Note: This book was given to me as an advanced reading copy by Netgalley. You can read it in March 2017.
I really loved this book. It’s Asian influenced fantasy, but the Asian elements aren’t cloying – I barely even noticed them until a quarter of the way in. It’s the story of Tea (pronounced Tee-ah), who accidentally raises her brother from the dead and becomes a bone witch – equal parts revered and reviled. This story, the first of the series, deals with Tea’s training under the watchful eyes of the last remaining Bone Witch, Mykaela, and the owner of her training house, Mistress Parmina. Cue the usual coming of age stuff, Tea learns humility, hard work, the thrill of excellence, makes friends with various peeps, has a major crush on the most unavailable person she could possibly crush on, etc. It’s a fairly obvious story EXCEPT FOR THE BIT WHERE SHE KEEP RAISING THE DEAD. That’s kind of cool. And it’s woven so deftly into the story. Anyway, Tea’s training is cut short because there’s a monster that needs slaying, so off she goes.
There’s also another narrative thread, an older Tea, alone and angry on a beach surrounded by variations of said monster. She’s pissed off and she’s going to destroy the world and it’s a lovely contrast to slightly stiff, but mostly benevolent girl-child Tea, who does stuff like insist her male friend be allowed to be an Asha (an upto now wholly female calling), and make sure her exhausted, near-death mentor is safe from harm. This other thread is a bit overwrought, but still readable. Sometimes I just found it unnecessary, like the author just needed to shove an extra page of italics between chapters. The twist at the end I saw coming, but when I read it, I found myself being thrilled that I was right, rather than lamenting the obviousness – nothing about this book is obvious, even if you think it’s going to be at first.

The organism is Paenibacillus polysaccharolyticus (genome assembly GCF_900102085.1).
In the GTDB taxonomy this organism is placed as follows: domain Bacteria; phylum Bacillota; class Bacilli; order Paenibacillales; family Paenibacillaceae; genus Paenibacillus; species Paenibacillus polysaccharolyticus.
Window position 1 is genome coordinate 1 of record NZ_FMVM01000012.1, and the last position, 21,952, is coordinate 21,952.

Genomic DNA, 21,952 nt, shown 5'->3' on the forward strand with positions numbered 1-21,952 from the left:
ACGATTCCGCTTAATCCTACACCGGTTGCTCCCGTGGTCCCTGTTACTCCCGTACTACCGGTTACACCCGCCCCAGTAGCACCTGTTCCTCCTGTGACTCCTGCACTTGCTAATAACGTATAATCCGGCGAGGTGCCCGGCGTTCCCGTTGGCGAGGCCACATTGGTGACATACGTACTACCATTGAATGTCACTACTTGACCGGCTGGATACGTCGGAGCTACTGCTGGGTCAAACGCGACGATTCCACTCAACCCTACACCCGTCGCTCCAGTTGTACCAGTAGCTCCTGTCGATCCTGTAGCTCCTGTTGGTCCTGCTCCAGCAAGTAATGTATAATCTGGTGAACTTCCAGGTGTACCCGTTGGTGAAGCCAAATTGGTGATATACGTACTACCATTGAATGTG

Other reviews have lamented the long descriptions, but I totally get off on that. Remember the Bitterbynde Series, where six pages were often devoted to the description of a single plant? Yeah, I love that. So the long descriptive paragraphs here got me totally wrapped up in the world (y’all know I love good world building) and because the culture is extremely different to my own, I needed all that extra knowledge.
I really enjoyed the story, I really enjoyed the pace of the book, I really think that it will be good for adult readers and teens who are ok with dark stuff, and I hope the next one is as enjoyable.